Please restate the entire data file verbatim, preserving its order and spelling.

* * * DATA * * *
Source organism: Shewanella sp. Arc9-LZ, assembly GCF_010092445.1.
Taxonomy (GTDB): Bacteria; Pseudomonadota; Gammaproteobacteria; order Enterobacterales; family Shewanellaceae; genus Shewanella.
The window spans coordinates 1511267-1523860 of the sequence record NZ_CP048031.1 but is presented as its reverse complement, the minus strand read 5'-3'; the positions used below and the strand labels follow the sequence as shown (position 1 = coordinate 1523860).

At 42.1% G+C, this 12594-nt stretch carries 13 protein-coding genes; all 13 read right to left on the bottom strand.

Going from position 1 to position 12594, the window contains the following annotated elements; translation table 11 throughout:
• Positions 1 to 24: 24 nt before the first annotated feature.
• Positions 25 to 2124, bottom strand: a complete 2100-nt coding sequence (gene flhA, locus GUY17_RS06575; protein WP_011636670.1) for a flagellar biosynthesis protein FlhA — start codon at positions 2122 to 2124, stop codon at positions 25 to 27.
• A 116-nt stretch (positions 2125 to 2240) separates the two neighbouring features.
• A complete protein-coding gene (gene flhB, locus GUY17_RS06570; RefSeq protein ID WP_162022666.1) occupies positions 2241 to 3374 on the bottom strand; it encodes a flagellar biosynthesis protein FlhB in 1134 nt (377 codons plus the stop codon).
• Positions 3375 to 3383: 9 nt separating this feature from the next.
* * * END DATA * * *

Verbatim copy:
Source organism: Shewanella sp. Arc9-LZ, assembly GCF_010092445.1.
Taxonomy (GTDB): Bacteria; Pseudomonadota; Gammaproteobacteria; order Enterobacterales; family Shewanellaceae; genus Shewanella.
The window spans coordinates 1511267-1523860 of the sequence record NZ_CP048031.1 but is presented as its reverse complement, the minus strand read 5'-3'; the positions used below and the strand labels follow the sequence as shown (position 1 = coordinate 1523860).

At 42.1% G+C, this 12594-nt stretch carries 13 protein-coding genes; all 13 read right to left on the bottom strand.

Going from position 1 to position 12594, the window contains the following annotated elements; translation table 11 throughout:
• Positions 1 to 24: 24 nt before the first annotated feature.
• Positions 25 to 2124, bottom strand: a complete 2100-nt coding sequence (gene flhA, locus GUY17_RS06575; protein WP_011636670.1) for a flagellar biosynthesis protein FlhA — start codon at positions 2122 to 2124, stop codon at positions 25 to 27.
• A 116-nt stretch (positions 2125 to 2240) separates the two neighbouring features.
• A complete protein-coding gene (gene flhB, locus GUY17_RS06570; RefSeq protein ID WP_162022666.1) occupies positions 2241 to 3374 on the bottom strand; it encodes a flagellar biosynthesis protein FlhB in 1134 nt (377 codons plus the stop codon).
• Positions 3375 to 3383: 9 nt separating this feature from the next.